Dining Hall, Students Gear Up for Sustainability
With less than one week to go until Mary Baldwin’s Sustainable Meal Week, Dining Services is hearing positive feedback from the college community about their initiative to cut costs, offer healthier portions to students, and reduce waste.
From April 11–15, each diner at Hunt Dining Hall must make a conscious decision to ask for second helpings. The goal is to make students aware of the high cost of food, the amount of food they are eating, and the amount of food they are wasting. Dining Services staff hopes that the week’s success will lead to permanent changes in the meal plan at Baldwin.
“It comes down to one plate instead of multiples. It comes down to the student’s head. They have to think about what they want and make a value-based decision,” said Director of Dining Services Mary VanNortwick.
So, how exactly will it work? Each person will hand over a poker chip when choosing an entrée from the center servery line. The diner will continue to have unlimited access to salad bars, drinks, desserts, and other stations along the outside edge of the dining room. But to go back to the central line for another entrée — or event part of one — she or he must to ask for a second chip.
If the second-helping plan was made permanent, the college would save a large portion of the more than $50,000 each year that is budgeted for wasted food. Reducing the amount of food that is thrown away is not only good for the college’s bottom line, it’s good for the environment. Consuming less food is also good for students’ waistlines, which have been growing in recent years, VanNortwick said.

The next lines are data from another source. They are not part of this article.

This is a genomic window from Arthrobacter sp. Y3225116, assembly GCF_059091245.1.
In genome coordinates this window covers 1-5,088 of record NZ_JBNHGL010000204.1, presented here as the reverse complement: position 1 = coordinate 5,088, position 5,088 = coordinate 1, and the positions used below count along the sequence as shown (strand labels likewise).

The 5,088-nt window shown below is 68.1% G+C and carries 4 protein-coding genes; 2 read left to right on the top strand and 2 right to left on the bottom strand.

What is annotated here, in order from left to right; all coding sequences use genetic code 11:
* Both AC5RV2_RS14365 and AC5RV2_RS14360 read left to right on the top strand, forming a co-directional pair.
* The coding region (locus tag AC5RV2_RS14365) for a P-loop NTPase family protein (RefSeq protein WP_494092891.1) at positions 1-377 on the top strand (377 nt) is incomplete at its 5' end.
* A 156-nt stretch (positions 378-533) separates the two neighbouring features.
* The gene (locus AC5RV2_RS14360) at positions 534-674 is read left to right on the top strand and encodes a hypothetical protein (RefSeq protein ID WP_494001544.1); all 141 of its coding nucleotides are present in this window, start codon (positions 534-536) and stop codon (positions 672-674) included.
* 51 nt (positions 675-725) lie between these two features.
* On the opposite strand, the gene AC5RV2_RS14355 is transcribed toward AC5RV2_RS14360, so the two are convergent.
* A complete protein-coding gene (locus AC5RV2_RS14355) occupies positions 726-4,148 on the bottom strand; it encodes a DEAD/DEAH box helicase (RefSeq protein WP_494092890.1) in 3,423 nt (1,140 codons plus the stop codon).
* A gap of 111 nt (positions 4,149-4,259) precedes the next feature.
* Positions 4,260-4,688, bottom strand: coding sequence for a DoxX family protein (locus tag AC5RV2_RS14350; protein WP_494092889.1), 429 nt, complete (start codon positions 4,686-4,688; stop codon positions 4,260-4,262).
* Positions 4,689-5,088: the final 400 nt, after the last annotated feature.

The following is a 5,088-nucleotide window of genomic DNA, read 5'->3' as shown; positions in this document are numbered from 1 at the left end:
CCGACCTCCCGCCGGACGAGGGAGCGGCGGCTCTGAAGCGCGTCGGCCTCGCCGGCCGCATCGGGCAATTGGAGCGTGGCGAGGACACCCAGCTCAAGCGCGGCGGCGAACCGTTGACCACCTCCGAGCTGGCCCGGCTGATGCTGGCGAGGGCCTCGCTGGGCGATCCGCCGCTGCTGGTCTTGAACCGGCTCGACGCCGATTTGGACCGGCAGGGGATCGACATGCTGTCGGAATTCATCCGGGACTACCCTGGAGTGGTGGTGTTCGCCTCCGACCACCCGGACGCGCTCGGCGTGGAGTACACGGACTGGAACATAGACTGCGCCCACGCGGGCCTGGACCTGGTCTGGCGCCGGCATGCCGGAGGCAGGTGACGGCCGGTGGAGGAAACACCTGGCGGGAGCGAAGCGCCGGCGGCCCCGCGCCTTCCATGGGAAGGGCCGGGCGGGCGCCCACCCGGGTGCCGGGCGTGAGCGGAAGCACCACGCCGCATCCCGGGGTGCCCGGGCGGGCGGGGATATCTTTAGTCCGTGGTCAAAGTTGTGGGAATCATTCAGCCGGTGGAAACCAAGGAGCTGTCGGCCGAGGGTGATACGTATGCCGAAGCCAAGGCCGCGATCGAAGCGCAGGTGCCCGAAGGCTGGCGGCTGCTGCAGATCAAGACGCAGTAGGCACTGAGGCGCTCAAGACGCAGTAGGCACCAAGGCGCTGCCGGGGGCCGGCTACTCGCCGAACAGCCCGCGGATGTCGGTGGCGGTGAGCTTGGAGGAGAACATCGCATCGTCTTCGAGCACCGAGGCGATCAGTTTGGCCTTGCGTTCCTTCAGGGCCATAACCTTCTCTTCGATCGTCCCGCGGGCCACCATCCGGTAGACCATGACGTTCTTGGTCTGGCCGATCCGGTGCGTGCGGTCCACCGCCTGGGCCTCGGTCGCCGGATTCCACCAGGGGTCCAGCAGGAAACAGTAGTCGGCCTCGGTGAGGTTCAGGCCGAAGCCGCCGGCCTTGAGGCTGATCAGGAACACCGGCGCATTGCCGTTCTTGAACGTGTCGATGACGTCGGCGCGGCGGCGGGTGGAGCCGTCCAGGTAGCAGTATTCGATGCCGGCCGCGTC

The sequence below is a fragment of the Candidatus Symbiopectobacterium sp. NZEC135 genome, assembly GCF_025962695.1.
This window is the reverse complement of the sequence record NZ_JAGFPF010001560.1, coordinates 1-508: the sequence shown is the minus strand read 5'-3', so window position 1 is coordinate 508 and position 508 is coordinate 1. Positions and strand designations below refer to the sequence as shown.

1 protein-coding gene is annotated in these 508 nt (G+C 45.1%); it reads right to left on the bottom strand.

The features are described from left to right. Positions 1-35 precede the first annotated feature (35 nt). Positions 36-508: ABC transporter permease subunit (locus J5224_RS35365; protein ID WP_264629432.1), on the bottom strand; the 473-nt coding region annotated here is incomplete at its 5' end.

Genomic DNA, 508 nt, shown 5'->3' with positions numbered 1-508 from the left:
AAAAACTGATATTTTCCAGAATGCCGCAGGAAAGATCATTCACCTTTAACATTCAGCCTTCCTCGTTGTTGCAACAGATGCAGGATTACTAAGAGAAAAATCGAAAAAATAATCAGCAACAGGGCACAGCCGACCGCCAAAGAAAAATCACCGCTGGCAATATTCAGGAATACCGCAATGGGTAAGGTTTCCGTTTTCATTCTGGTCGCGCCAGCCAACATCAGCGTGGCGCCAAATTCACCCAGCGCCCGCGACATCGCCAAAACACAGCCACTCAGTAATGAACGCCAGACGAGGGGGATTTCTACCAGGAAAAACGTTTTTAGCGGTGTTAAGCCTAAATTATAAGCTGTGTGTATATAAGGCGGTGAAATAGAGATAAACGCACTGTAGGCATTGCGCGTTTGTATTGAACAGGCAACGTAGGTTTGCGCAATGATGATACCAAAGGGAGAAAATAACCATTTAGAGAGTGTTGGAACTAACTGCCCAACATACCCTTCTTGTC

Of course, not all students are excited about the changes, but many stand behind the sustainability initiative.
“Portion size is a problem,” said Michelle Jones ’13. “People don’t realize how much they eat — their eyes are bigger than their stomachs.”
To quell any misconceptions among students, Dining Services staff are putting up signs about Sustainable Meal Week and meeting with students in residence halls to inform them of changes to meal procedures. As a result, VanNortwick said, the dining hall crew is getting a good sense about what students are most concerned about and are gathering even more ideas for changes at the dining hall.
With the help of Allan Moyé, assistant professor of communication and director of studios, the dining team also produced a video to help spread the word about next week’s changes.
“The students get it,” VanNortwick said. “Even if they are over-consumers or are wasteful themselves, they still understand the need to one day take a mindful look and even reduce.”
For more in-depth coverage of Sustainable Meal Week — including information about how MBC’s plan could pave the way for college dining across the country — pick up the April issue of The Cupola , on newsstands and online Thursday.